Can AI Chatbots Replace Human Therapists? A Study Reveals User Perceptions

by Ella

In a recent development, a manager at OpenAI sparked a debate about the potential of AI chatbots in the field of mental health. Lilian Weng’s claim of having an “emotional, personal conversation” with the viral chatbot ChatGPT raised questions about the role of technology in addressing mental health issues. While AI-based mental health apps have gained traction and commercial success, they also face significant skepticism and concerns about their effectiveness.


To delve into this issue further, a collaborative team from the Massachusetts Institute of Technology (MIT) and Arizona State University conducted a study involving more than 300 participants. The goal was to gauge user perceptions of mental health AI programs and how preconceived notions influenced their interactions.


Participants were divided into three groups. The first group was informed that they would be conversing with an empathetic chatbot, the second group was told the chatbot was manipulative, and the third group was led to believe that the chatbot was neutral. The results of the study shed light on how users’ expectations played a pivotal role in their perception of these AI therapists.


Interestingly, those who were primed to expect an empathetic chatbot were significantly more likely to view the AI therapist as trustworthy compared to the other groups. This finding suggests that users’ perception of AI in therapy is heavily influenced by their expectations, echoing the sentiment that “the AI is in the eye of the beholder.”


The use of AI in mental health has been on the rise, with startups developing AI apps that offer therapy, companionship, and other forms of mental health support. While this sector presents a lucrative opportunity, it also attracts significant controversy and debate.

Critics argue that AI, if not properly regulated, could replace human therapists rather than complement them, raising concerns about the quality of care provided by chatbots. Mental health experts stress that therapy is a complex process requiring genuine human connection, empathy, and understanding.

Furthermore, some AI-driven mental health apps have faced criticism for their shortcomings. Users of Replika, a popular AI companion marketed as offering mental health benefits, have reported issues with the bot’s fixation on sexual content and instances of abusive responses. In a separate experiment conducted by the US nonprofit Koko, automated responses provided by AI chatbots were found to be ineffective in offering therapeutic support.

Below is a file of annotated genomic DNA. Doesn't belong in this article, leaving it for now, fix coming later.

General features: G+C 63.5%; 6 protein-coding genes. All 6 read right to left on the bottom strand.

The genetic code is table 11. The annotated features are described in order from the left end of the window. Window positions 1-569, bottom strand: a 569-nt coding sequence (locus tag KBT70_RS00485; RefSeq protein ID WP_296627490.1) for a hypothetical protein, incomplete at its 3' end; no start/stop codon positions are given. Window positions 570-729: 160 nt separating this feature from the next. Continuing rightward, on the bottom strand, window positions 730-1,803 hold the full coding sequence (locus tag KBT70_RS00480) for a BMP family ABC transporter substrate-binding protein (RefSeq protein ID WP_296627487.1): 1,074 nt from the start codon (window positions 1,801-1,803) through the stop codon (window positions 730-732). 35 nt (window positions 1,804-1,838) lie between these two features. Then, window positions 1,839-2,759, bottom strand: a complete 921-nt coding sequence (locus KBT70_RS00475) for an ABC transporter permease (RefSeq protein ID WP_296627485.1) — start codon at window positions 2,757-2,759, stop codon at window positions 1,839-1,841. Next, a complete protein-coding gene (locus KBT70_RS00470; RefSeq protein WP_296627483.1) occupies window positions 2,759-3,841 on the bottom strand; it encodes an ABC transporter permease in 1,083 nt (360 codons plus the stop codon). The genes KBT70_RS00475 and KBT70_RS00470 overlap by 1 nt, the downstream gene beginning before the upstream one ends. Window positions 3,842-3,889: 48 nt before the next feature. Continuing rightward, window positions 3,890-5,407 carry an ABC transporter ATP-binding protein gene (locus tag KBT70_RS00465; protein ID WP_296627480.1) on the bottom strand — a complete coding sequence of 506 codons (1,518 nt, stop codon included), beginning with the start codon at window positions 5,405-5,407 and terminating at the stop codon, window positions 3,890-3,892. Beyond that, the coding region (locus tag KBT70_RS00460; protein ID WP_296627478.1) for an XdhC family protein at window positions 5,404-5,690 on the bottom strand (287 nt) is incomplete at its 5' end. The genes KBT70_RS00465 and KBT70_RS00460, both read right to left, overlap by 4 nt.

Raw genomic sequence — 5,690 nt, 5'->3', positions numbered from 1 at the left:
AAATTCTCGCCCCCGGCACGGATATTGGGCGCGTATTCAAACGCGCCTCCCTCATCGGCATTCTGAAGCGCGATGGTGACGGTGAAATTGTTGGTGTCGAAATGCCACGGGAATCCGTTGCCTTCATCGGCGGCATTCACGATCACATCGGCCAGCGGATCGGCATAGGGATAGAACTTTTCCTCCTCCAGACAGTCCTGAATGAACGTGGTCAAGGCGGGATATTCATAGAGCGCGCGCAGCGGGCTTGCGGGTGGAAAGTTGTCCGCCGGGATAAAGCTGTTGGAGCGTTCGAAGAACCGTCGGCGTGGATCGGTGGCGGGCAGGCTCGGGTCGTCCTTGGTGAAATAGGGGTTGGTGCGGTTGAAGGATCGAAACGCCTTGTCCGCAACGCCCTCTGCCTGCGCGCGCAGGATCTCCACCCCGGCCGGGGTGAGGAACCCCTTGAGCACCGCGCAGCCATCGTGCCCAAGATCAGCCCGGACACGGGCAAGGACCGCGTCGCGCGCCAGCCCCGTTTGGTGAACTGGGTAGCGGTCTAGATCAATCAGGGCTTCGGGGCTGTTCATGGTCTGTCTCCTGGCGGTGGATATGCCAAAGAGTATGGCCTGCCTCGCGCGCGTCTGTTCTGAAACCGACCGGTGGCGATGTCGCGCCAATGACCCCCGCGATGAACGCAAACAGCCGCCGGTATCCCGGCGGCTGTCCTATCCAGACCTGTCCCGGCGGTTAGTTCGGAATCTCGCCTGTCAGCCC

Rob Morris, the co-founder of Koko, described the experience of simulated empathy as “weird and empty,” a sentiment shared by some participants in the MIT/Arizona study who likened conversing with a chatbot to “talking to a brick wall.”

Despite these challenges, the concept of using chatbots as therapists can be traced back to the origins of AI technology. ELIZA, the first chatbot, was designed to simulate a form of psychotherapy in the 1960s. In the recent MIT/Arizona study, ELIZA was used for half of the participants, while the other half interacted with GPT-3. Although GPT-3 had a more significant impact, users primed for positivity generally regarded ELIZA as trustworthy.

The study’s findings suggest that the portrayal of AI to users plays a crucial role in shaping their experiences. As AI technology continues to evolve, the researchers argue that society must manage the narratives surrounding AI and mental health. They suggest that setting lower or more negative expectations for users could lead to more realistic perceptions of AI’s capabilities in therapy.


You May Also Like

Womenhealthdomain is a professional women's health portal website, the main columns include women's mental health, reproductive health, healthy diet, beauty, health status, knowledge and news.

【Contact us: [email protected]

[email protected]

Call: 18066312111

© 2023 Copyright